A talk with Daniel Baumann
How did you get passionate about contemporary art?
My father used to write about contemporary art and organize exhibitions in Burgdorf, a small town in the Emmental, Switzerland, where I grew up. I remember artists coming to our house, I was fascinated by their oblique views and sometimes unpredictable behavior. Art seemed like a promising space where people thought and acted in unconventional ways. To me, it was and still is a space in-between, always serious about life, history, politics and visual culture, yet challenging, inspiring and hilarious at the same time.
What’s the most exciting part of being a curator? And the hardest one?
The most exciting part is meeting with artists, figuring out what their art "talks" about, organizing and curating exhibitions, sharing their work and thoughts with the public. The most difficult – or rather the less interesting – part is fundraising, although I get used to it and I do meet really interesting people there too. I really can't complain about my job.
Before starting your journey at the Kunsthalle Zürich, you had several work experiences in Europe, Asia and the United States. How did this intercultural knowledge shape your personal approach?
I grew up between the 1970s and 1980s, embedded in a solid west-European culture. Serious doubts about its values and hegemony emerged, pervasively analyzed and powerfully expressed by post-colonialism and feminism. Then, in 1989, the world opened up and the old ideologies looked even more worn out and useless. I realized how limited my views and my knowledge were, I was hungry to see and learn more, and started to go beyond the usual places. I established an ongoing exhibition series in Tbilisi, Georgia, worked for the Dhaka Art Summit in Bangladesh, spent two years in Pittsburgh, co-founded an independent art space and worked for many years for the Adolf Wölfli Foundation. I brought all these very different experiences to Kunsthalle Zürich to transform it into an inspiring and unpredictable institution
Art seemed like a promising space where people thought and acted in unconventional ways. To me, it was and still is a space in-between, always serious about life, history, politics and visual culture, yet challenging, inspiring and hilarious at the same time.
How do collaborations with the artists develop? What kind of relationship do you engage with them?
I love art and artists because I learn from them. What I can bring to the table is my experience as a curator and my role as first visitor. I curate shows to make art public and accessible. An exhibition is a tool, not a goal.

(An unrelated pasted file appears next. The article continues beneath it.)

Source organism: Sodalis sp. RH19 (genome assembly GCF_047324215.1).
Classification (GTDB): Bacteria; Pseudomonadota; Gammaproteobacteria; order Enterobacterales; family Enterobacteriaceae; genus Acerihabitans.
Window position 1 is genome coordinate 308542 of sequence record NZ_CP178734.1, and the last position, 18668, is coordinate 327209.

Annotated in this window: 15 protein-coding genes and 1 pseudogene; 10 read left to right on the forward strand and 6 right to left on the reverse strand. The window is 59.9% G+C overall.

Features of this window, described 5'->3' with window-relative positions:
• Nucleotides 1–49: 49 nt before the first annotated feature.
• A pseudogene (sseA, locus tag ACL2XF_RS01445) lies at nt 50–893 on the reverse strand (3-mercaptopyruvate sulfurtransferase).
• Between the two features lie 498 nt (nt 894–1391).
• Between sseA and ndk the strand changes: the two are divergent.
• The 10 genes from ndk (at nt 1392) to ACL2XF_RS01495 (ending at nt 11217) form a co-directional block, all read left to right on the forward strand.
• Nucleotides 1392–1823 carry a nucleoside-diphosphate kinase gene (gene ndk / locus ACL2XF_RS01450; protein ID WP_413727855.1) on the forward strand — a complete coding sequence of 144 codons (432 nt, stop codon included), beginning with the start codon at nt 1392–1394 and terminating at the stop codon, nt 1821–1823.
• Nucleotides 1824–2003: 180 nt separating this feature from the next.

You are internationally recognized as one of the most revolutionary curators. What kind of innovation do you think the artistic field needs the most nowadays?
Oh thanks, but I am not sure if I’m that revolutionary. Maybe I am just a bit wild, curious and sometimes upset with how things go. But yes, I love to take risks and I support artists who take risks. I think we live in very conventional times, where people are obsessed with being liked and followed. I observe a growing standardization of our lives, which comes with a growing polarization. We have to find answers to this, to build bridges and destroy walls. To me, art, exhibitions and institutions like Kunsthalle are possible answers: they create spaces for people to meet, get involved, debate, enjoy, laugh and criticize.
During FIAC 2018, the third edition of This Is Not a Prize has been assigned to Californian artist Liz Larner. Since you were one of the committee members, can you tell us what did impress you the most of her work? Why did you choose her among all the participating artists?
Liz Larner's core business is sculpture, so her art revolves around the question of the body in space (private or public). She addresses it with elegance and violence. Colour plays an important role, absence too. Volumes occupy space, and sometimes dissolve it. There is seduction at play, but also vehemence. Body and space are and remain battlegrounds, currently they are in the midst of a hurricane – just think of identity politics, #MeToo, social media and the abuse of power. In the art of the last fourty years, some of the most lucid contributions to this topic come from women, especially sculptors (like Louise Bourgeois, Carol Rama, Phyllida Barlow or Isa Genzken). Most of them were recognized very late and their irreverent handling of tradition and scrutinizing of history was not appreciated by neither curators, nor institutions, nor the market. A second generation came with artists like Liz Larner. While their male counterparts got fame and success, they only get their recognition now. This is why awards like This Is Not a Prize are important: they promote change.
Do you remember the first time you get in touch with Mutina? What were your thoughts about our team and approach?
It was like entering a cool gallery. You immediately sense that Mutina is about promoting a different way of thinking, where to experiment and get experience are key and designers and artists are taken seriously in order to make the impossible (maybe) possible. Personally, I discovered an entire world of creation and production!
Among the several artists you have worked with, is there anyone you would see designing a Mutina collection?
There are many artists with whom to create an interesting collaboration. I am sure Lena Henke, Emil Michael Klein, Gabriel Sierra, Cheryl Donegan or Rob Pruitt would love to confront with ceramics!
We have to find answers to this, to build bridges and destroy walls. To me, art, exhibitions and institutions like Kunsthalle are possible answers: they create spaces for people to meet, get involved, debate, enjoy, laugh and criticize.